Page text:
Today I visited with four of the Polk County High School biology classes. During the early morning period I talked to one of Jennifer’s biology classes and gave them some insights as to what it’s like to be a biologist at a major university. During fourth period I talked to two classes at the same time, and then again with the biotechnology class during the last period of the day. The students were very respectful and asked some great questions.
Jennifer has her teacher work period in the morning and she spent that time today working on the biotech course prep. She wanted to replicate the students’ optimization experiments, but to run them at a higher annealing temperature. The first thing she did was to run the gels from yesterday’s experiments.
We used that time to chat about analysis software, reagent supplies, ways to streamline the students’ workflow, and ideas for future collaboration. While we were talking this trophy display caught my eye, as did the poster for “My science homework ate my dog.” The trophies are from previous science olympiads where her students did very well.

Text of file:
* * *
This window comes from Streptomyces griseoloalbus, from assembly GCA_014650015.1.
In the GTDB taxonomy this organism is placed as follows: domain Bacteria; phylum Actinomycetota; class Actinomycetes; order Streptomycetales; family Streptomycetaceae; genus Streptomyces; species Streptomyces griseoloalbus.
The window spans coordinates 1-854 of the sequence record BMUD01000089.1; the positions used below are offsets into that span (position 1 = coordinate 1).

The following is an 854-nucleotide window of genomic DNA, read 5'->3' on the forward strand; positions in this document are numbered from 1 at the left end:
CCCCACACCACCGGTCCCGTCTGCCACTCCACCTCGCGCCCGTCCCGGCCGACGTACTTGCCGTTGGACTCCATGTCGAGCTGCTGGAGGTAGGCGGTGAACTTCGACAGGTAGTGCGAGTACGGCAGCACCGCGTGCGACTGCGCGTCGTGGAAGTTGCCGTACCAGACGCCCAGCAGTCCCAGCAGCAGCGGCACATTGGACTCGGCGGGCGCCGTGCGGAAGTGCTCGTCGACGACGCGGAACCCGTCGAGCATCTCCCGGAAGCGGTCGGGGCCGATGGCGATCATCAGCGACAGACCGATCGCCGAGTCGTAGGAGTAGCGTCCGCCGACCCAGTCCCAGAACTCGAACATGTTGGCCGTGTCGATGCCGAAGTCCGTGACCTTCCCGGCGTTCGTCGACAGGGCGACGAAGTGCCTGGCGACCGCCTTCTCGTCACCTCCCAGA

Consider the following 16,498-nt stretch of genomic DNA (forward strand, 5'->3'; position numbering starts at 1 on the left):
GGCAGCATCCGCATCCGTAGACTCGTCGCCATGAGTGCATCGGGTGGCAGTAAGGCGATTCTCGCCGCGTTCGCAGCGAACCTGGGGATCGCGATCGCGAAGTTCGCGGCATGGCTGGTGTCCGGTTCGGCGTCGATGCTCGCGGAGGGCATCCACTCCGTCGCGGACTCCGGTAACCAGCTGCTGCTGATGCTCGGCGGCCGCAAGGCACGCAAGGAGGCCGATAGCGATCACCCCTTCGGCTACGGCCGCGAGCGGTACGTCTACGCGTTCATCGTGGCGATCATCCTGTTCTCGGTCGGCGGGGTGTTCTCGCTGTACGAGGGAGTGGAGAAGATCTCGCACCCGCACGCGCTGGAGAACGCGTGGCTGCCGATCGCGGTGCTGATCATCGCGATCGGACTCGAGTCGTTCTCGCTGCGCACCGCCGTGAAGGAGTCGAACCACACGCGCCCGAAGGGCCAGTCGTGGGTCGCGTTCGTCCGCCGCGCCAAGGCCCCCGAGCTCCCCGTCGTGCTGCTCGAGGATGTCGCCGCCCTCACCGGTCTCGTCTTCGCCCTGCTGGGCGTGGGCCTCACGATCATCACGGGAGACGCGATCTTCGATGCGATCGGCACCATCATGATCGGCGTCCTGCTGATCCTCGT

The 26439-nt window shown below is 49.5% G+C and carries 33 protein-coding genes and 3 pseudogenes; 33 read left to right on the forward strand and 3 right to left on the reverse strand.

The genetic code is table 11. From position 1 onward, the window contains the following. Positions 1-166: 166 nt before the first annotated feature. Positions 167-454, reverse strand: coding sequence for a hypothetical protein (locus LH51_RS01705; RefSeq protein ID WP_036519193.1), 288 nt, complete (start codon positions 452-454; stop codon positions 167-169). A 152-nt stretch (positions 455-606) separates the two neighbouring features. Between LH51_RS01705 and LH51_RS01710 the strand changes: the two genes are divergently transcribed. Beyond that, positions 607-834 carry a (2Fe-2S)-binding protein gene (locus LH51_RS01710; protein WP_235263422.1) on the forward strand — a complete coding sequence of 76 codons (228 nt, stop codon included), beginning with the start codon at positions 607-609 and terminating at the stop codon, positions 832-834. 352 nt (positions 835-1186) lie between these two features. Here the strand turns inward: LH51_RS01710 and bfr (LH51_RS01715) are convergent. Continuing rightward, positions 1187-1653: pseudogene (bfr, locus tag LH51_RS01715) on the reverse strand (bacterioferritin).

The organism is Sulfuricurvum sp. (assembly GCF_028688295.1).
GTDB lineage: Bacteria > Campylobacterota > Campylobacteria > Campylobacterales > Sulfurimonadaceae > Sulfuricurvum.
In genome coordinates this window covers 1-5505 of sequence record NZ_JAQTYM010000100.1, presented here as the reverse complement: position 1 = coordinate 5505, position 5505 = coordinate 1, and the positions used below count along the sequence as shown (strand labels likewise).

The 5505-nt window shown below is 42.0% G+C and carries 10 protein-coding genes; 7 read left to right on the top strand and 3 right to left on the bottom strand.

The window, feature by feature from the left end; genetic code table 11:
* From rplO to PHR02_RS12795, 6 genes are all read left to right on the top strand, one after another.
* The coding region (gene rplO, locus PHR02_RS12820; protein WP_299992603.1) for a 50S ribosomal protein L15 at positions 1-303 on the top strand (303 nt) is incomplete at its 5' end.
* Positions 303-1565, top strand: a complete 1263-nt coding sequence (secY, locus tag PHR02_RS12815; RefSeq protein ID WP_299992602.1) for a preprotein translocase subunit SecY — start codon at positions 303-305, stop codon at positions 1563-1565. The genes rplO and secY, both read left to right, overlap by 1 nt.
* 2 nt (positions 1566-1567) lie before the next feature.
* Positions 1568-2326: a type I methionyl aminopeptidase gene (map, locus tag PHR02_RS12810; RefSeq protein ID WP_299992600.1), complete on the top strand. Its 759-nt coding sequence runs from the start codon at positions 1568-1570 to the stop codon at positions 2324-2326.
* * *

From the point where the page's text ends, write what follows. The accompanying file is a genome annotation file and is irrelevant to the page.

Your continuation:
Yesterday’s experiments had mixed results. Some of the reactions show smears in the lanes, which means that more optimization is required. Others didn’t work so well, but I can think of lots of reasons that might be the case – especially given how much fun the guys were having all through class time.
The students do very well at loading gels. I really hope they start getting some good PCR results in the next week before the end of the term so the gels become a big adventure for them. I always look forward to seeing what’s on a gel after an experiment. If things work right, there’s reason to celebrate. If the experiment fails, there’s the fun of troubleshooting to figure out what might have gone wrong.
I really enjoyed my visit to Polk County High School. I am encouraged to see high school students being taught about biotechnology, and it’s great to see that this is going on in rural North Carolina. Biotechnology is a very lucrative field already, but it will continue to grow in the future – especially with all the rapid technology development that is being transferred from academia to industry.
I still find it pretty amazing that high school students are using PCR in the classroom. I’ll sound like an old fart, but I remember the good old days when we had to do so much more work to produce results that these students can obtain with an afternoon’s effort. If you consider how far we’ve come as a field of science in just the past 20 years with the advance of computer hardware, PCR, machine automation of molecular methods, bioinformatics, technology transfer from the human genome project, software development, etc., it will be fun to see what the next 20 years have in store for us. These students are our future and we invest in that future by giving them a relevant education.